Brief reflection on news industry economic woes

This is just a periodic reminder to our readers:  yes, we are aware of the difficult economic times many are facing in the news industry.

The news of the Washington Post offering staff buyouts for the fifth time in recent years is just the latest example.

Sometimes journalists will write to us, defensively, saying things like:  “I hope I’m still around by the end of year for you to criticize!”

Our message about the need for improvements in health care journalism is often not directed solely or even primarily at the worker bees reporting and writing and producing the stories. We know what they’re up against.  Our message is often directed at their management.

I often make this comparison:

Just because automakers have had some tough economic times doesn’t mean that consumers should be satisfied if the rear axle falls off as they drive away from the dealership showroom.

Just because the news industry has faced tough times (after many boom years) doesn’t mean that news consumers should be satisfied with incomplete, imbalanced stories.  Especially with health care news.  Our consistent message is that if managment can’t devote adequate staffing, resources and training to those covering health care news, they should consider not covering health care news.  Because this is one area – of all topical areas – where people can be harmed by suboptimal reporting.

If journalists need us to help them convey that message to management, we’re available to help.


Addendum:  American Health Line’s Blog also comments on the “trend … that newspapers over the previous few years have begun dedicating fewer and fewer reporters to health policy coverage” and went on to address what was described as “an alarming imbalance in health policy news” in just the past week.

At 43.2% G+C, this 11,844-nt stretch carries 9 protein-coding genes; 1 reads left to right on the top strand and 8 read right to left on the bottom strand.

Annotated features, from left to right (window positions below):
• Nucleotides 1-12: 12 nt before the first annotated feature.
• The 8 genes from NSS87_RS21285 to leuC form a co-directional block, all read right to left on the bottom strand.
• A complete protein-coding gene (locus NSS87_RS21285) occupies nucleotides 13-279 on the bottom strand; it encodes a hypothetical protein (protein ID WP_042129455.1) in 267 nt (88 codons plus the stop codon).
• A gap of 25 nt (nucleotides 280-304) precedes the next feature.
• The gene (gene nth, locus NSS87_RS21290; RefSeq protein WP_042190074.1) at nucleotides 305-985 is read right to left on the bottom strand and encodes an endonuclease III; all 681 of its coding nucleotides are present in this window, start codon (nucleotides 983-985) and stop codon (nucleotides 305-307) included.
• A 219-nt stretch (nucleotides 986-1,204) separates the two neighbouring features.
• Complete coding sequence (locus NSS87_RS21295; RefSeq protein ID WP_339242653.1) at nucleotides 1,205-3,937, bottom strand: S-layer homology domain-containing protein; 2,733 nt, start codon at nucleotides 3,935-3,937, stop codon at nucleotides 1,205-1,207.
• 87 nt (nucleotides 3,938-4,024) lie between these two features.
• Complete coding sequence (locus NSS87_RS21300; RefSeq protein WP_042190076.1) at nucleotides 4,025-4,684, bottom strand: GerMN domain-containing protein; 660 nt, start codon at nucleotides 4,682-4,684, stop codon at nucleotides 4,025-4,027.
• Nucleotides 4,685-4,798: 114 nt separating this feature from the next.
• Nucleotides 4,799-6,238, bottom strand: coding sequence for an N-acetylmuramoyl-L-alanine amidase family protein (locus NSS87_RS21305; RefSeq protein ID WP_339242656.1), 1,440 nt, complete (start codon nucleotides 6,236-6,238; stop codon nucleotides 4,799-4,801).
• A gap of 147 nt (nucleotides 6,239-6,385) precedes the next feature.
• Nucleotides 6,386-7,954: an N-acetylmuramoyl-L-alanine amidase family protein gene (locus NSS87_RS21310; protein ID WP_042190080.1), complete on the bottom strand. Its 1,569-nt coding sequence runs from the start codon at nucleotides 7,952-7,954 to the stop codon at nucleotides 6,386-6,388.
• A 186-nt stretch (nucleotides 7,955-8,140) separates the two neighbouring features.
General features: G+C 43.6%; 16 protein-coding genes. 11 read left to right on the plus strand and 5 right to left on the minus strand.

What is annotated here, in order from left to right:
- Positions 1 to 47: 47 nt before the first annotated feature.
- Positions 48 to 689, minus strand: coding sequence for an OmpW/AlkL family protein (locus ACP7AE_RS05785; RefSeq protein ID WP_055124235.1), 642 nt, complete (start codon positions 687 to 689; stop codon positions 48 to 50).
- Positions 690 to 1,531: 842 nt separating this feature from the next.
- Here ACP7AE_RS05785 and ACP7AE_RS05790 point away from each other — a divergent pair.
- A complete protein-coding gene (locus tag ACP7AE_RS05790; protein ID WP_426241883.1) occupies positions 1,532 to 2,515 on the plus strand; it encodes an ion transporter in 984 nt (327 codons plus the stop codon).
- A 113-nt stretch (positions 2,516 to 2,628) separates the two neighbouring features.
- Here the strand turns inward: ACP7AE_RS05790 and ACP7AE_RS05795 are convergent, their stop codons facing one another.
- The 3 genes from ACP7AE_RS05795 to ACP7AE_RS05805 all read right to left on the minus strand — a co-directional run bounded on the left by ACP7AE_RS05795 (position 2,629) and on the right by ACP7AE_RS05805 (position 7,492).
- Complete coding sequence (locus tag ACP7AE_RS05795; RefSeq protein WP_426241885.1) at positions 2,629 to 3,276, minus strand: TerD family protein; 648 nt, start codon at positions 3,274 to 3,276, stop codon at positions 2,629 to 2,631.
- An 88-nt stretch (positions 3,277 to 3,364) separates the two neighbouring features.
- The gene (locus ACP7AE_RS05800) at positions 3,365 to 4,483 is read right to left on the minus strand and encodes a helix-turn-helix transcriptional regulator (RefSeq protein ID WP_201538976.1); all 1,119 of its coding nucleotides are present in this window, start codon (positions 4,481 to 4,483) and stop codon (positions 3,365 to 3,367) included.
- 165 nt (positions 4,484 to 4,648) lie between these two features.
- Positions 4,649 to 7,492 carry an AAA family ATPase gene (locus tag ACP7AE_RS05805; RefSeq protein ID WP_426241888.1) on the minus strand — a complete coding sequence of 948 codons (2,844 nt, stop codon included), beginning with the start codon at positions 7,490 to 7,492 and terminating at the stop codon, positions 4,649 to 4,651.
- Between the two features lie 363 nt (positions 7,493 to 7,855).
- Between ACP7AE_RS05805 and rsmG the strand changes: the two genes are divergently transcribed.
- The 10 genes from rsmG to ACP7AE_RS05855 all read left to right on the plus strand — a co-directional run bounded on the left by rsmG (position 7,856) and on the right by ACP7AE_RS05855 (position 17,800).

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Gregory D. Pawelski

February 9, 2012 at 1:01 pm

Your posting sparked a reflection of a journalist interview my mom had three years ago. He was from a major news organization headquartered in NYC. He spent the whole day, coming down from NYC, to interview my mother (who I just yanked out of a private, for-profit nursing home, to live with me) for a story about the elderly in nursing homes.

During the interview, I remarked to him how he was able to devote such time and resources at getting a story. He said it was the graciousness of the organization’s founder that gave him and all the people on the staff, the old fashion opportunity to search out the news (the nitty gritty so to speak).

He was thankful to him for still allowing journalists to be journalists, the way I’ve always remembered them. However, when he was finished with his story and presented it to his editor, I guess the editor thought the story was too complex and maybe politically unpleasant to publish (the private, for-profit nursing home has large tentacles).

In February of 2009, we were in the middle of the Great Recession, yet he was still able to spend the time and resources. Ironically, the story wasn’t published. Perhaps it was the beginning of dedicating fewer and fewer reporters to health policy coverage?

Good post Gary!